```
fig, (scatter_ax, hist_ax) = plt.subplots(ncols=2, figsize=(16, 6))
scatter_ax.scatter(df.std_range, df.std_logratio,
c=blue, zorder=2);
scatter_ax.set_xticklabels([]);
scatter_ax.set_xlabel("Standardized range");
scatter_ax.set_yticklabels([]);
scatter_ax.set_ylabel("Standardized log ratio");
bins = np.linspace(df.std_range.min(), df.std_range.max(), 25)
hist_ax.hist(df.std_logratio, bins=bins,
color='k', lw=0, alpha=0.25,
label="All data");
hist_ax.set_xticklabels([]);
hist_ax.set_xlabel("Standardized log ratio");
hist_ax.set_yticklabels([]);
hist_ax.set_ylabel("Frequency");
hist_ax.legend(loc=2);
endpoints = np.linspace(1.05 * df.std_range.min(), 1.05 * df.std_range.max(), 15)
frame_artists = []
for low, high in zip(endpoints[:-1], endpoints[2:]):
interval = scatter_ax.axvspan(low, high,
color='k', alpha=0.5, lw=0, zorder=1);
*_, bars = hist_ax.hist(df[df.std_range.between(low, high)].std_logratio,
bins=bins,
color='k', lw=0, alpha=0.5);
frame_artists.append((interval,) + tuple(bars))
animation = ani.ArtistAnimation(fig, frame_artists,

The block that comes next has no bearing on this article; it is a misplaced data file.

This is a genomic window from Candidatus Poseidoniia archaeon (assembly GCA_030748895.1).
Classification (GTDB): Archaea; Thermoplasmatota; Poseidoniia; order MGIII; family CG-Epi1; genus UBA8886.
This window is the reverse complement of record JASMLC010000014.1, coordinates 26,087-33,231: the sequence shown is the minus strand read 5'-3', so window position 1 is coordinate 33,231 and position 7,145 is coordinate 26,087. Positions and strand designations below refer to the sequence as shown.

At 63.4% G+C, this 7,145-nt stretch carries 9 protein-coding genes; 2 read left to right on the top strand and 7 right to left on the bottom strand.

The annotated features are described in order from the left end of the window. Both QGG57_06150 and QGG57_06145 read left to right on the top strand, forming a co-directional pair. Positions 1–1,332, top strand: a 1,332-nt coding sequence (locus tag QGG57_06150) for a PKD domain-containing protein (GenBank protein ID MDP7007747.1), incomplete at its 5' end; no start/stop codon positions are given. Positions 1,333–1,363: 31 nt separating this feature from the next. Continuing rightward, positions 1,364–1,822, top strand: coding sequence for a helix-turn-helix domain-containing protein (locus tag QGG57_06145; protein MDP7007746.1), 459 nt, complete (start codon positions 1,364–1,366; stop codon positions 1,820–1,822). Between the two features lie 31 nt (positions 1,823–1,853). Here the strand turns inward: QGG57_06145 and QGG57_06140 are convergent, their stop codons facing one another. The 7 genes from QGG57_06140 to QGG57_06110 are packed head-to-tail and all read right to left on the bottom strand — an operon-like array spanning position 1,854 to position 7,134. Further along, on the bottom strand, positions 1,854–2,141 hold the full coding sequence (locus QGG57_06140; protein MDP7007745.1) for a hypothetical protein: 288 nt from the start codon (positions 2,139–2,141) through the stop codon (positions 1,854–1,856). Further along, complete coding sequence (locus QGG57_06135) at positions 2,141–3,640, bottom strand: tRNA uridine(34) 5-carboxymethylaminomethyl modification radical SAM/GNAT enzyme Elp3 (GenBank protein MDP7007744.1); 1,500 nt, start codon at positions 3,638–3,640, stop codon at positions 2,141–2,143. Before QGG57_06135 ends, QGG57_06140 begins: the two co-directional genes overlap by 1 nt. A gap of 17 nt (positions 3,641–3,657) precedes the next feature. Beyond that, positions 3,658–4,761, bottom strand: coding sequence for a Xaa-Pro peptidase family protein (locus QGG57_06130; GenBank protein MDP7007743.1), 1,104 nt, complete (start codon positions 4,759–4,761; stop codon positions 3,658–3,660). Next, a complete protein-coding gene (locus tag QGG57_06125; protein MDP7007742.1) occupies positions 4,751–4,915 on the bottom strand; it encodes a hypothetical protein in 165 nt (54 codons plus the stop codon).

interval=500, repeat_delay=3000, blit=True)
plt.close(); # prevent the intermediate figure from showing
```

`HTML(animation.to_html5_video())`

As we slice the data with a window sliding along the x-axis in the left plot, the empirical distribution of the y-values of the points in the window varies in the right plot. An important aspect of this approach is that the density estimates that correspond to close values of the predictor are similar.

In the previous post, we saw that a Dirichlet process estimates a probability density as a mixture model with infinitely many components. In the case of normal component distributions,

\[ y \sim \sum_{i = 1}^{\infty} w_i \cdot N(\mu_i, \tau_i^{-1}), \]

where the mixture weights, \(w_1, w_2, \ldots\), are generated by a stick-breaking process.

Dependent density regression generalizes this representation of the Dirichlet process mixture model by allowing the mixture weights and component means to vary conditioned on the value of the predictor, \(x\). That is,

\[ y\ |\ x \sim \sum_{i = 1}^{\infty} w_i\ |\ x \cdot N(\mu_i\ |\ x, \tau_i^{-1}). \]

In this post, we will follow Chapter 23 of *Bayesian Data Analysis* and use a probit stick-breaking process to determine the conditional mixture weights, \(w_i\ |\ x\). The probit stick-breaking process starts by defining

\[ v_i\ |\ x = \Phi(\alpha_i + \beta_i x), \]

where \(\Phi\) is the cumulative distribution function of the standard normal distribution. We then obtain \(w_i\ |\ x\) by applying the stick breaking process to \(v_i\ |\ x\). That is,